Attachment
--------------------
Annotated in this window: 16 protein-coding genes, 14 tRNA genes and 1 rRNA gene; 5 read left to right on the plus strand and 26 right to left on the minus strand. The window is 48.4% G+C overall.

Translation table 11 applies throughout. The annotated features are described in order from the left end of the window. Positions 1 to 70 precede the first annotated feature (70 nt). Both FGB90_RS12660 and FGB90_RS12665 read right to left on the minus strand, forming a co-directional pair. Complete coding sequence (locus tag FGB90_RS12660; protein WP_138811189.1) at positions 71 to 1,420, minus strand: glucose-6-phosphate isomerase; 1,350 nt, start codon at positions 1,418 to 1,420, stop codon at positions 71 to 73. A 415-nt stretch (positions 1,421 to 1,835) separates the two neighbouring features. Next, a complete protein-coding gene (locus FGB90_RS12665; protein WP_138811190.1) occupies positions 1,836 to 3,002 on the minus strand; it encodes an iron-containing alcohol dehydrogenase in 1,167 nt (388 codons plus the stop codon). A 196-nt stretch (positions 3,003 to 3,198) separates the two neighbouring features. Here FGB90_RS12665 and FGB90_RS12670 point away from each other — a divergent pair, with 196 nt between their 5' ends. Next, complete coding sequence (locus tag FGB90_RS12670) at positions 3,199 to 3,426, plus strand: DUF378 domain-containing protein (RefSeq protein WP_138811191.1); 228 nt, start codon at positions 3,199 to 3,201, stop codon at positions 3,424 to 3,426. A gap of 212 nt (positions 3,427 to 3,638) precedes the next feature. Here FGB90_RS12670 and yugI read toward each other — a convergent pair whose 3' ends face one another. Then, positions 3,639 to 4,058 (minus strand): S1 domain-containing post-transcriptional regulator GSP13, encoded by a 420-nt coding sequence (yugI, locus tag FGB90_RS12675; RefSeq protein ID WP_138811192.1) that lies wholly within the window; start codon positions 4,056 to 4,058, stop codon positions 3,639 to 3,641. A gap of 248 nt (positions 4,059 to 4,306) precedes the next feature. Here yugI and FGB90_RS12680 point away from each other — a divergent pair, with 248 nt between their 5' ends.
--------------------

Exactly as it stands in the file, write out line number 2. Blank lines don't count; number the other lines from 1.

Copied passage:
Translation table 11 applies throughout. The annotated features are described in order from the left end of the window. Positions 1 to 70 precede the first annotated feature (70 nt). Both FGB90_RS12660 and FGB90_RS12665 read right to left on the minus strand, forming a co-directional pair. Complete coding sequence (locus tag FGB90_RS12660; protein WP_138811189.1) at positions 71 to 1,420, minus strand: glucose-6-phosphate isomerase; 1,350 nt, start codon at positions 1,418 to 1,420, stop codon at positions 71 to 73. A 415-nt stretch (positions 1,421 to 1,835) separates the two neighbouring features. Next, a complete protein-coding gene (locus FGB90_RS12665; protein WP_138811190.1) occupies positions 1,836 to 3,002 on the minus strand; it encodes an iron-containing alcohol dehydrogenase in 1,167 nt (388 codons plus the stop codon). A 196-nt stretch (positions 3,003 to 3,198) separates the two neighbouring features. Here FGB90_RS12665 and FGB90_RS12670 point away from each other — a divergent pair, with 196 nt between their 5' ends. Next, complete coding sequence (locus tag FGB90_RS12670) at positions 3,199 to 3,426, plus strand: DUF378 domain-containing protein (RefSeq protein WP_138811191.1); 228 nt, start codon at positions 3,199 to 3,201, stop codon at positions 3,424 to 3,426. A gap of 212 nt (positions 3,427 to 3,638) precedes the next feature. Here FGB90_RS12670 and yugI read toward each other — a convergent pair whose 3' ends face one another. Then, positions 3,639 to 4,058 (minus strand): S1 domain-containing post-transcriptional regulator GSP13, encoded by a 420-nt coding sequence (yugI, locus tag FGB90_RS12675; RefSeq protein ID WP_138811192.1) that lies wholly within the window; start codon positions 4,056 to 4,058, stop codon positions 3,639 to 3,641. A gap of 248 nt (positions 4,059 to 4,306) precedes the next feature. Here yugI and FGB90_RS12680 point away from each other — a divergent pair, with 248 nt between their 5' ends.